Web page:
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“I don’t know”

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Welcome to another Friday, dare I say, like no other. Since last week so much has gone on all over the world. This may be stating the obvious but many times all we comment on is that time is flying. I just wanted us to see that time is not just flying without any results. Things are happening. Are things happening in your life? Do an evaluation.

I was reading a book this week. They said a few things that I felt impacted my theme this week. They said correlation does not always equal causality. So for example according to Steve Levitt and Stephen Dubner because two things travel together does not mean one causes another. For example, the statement that married people are happier than single people. This may make you think marriage causes happiness. However, not necessarily, apparently there is data to show that happy people are more likely to get married in the first place.

Knowing what to measure and how to measure it makes many things less complicated. Unfortunately, it is easy to let our biases, political, intellectual or otherwise colour our view of the world. Apparently, there is growing evidence to show that even the smartest people tend to seek out evidence that confirms what they are already thinking, rather than getting new information that would give them a more robust view of reality.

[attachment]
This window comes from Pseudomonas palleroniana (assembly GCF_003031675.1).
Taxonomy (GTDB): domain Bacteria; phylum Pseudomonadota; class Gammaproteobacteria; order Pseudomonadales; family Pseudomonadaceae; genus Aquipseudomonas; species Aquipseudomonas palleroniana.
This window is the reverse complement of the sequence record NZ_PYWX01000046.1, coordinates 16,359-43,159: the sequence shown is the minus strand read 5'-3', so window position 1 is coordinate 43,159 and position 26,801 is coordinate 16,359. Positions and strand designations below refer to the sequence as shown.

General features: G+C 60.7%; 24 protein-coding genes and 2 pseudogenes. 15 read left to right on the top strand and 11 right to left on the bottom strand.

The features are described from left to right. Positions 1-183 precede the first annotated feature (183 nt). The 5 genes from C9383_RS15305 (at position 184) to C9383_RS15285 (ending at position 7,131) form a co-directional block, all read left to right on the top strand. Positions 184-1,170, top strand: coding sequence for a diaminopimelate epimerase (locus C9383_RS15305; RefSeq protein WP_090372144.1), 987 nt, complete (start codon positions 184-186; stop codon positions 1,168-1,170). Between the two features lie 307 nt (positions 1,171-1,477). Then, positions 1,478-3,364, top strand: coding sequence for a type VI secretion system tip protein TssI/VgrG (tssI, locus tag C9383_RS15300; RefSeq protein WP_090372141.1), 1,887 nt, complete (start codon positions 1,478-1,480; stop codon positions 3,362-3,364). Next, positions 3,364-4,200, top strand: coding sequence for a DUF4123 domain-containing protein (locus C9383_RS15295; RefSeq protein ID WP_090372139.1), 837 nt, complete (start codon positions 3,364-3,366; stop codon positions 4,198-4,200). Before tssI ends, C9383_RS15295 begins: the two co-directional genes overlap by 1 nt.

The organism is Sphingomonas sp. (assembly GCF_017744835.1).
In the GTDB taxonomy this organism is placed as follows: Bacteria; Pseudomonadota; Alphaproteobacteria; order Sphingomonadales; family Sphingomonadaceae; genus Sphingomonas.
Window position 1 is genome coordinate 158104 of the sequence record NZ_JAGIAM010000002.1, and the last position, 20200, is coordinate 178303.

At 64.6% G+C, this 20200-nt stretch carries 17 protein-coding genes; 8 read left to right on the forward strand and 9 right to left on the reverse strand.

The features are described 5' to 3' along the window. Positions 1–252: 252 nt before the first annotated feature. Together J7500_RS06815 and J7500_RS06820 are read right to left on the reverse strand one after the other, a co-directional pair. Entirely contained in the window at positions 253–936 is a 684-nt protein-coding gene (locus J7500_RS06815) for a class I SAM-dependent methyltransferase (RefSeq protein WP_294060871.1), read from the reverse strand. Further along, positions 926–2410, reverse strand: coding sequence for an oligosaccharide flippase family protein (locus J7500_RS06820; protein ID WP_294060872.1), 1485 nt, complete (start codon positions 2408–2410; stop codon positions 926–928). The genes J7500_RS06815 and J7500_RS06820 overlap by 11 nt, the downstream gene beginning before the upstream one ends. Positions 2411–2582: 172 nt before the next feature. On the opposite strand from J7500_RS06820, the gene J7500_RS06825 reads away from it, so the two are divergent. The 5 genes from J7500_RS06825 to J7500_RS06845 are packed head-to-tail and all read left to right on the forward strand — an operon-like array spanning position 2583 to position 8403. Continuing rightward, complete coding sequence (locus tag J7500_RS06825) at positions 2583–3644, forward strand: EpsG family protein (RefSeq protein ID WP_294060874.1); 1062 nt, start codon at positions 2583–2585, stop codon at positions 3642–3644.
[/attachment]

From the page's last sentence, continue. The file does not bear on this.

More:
In order to run your human resources so that you get the very best results out of them and indeed running all your factors of production to give you the very best, you must be ready to abandon the herd mentality and think completely differently. (I don’t like the term ‘out of box thinking’ because that still means you are in a box even if you are thinking out of it). Herd mentality means you are quick to embrace the status quo, slow to change your mind.

Here is a story for you. A little boy named Dapo goes to the mall with his father and sister. They drive in a green car. At the mall, they play games, eat ice cream, take part in a quiz and have a meat pie for lunch.

Please answer the following questions

What colour was the car?

Did they have amala and gbegiri for lunch?

Did they listen to music in the car?

Did they drink Fanta with lunch?

When asked many people gave answers to all the questions. The truth is that besides the first two, there is not enough information that to answer the third and fourth questions correctly. Yet people will not admit this. They will go ahead and form an answer when all they need to say is ‘I don’t know’.

There are different levels of knowledge. There are the known facts, things that can be scientifically proven, H2O is water, if you say HO2 is water, you will eventually be proven wrong. However, beliefs are things we hold true but may not be easily verified. With beliefs, there is a lot of room for disagreement.

The key to learning is feedback. It is impossible to learn anything without it. A great example is being the first person to bake bread. If you are never allowed to actually bake it, eat it and see how the recipe turns out, how will you know whether or not it works? Even with good feedback, it can take a while to learn.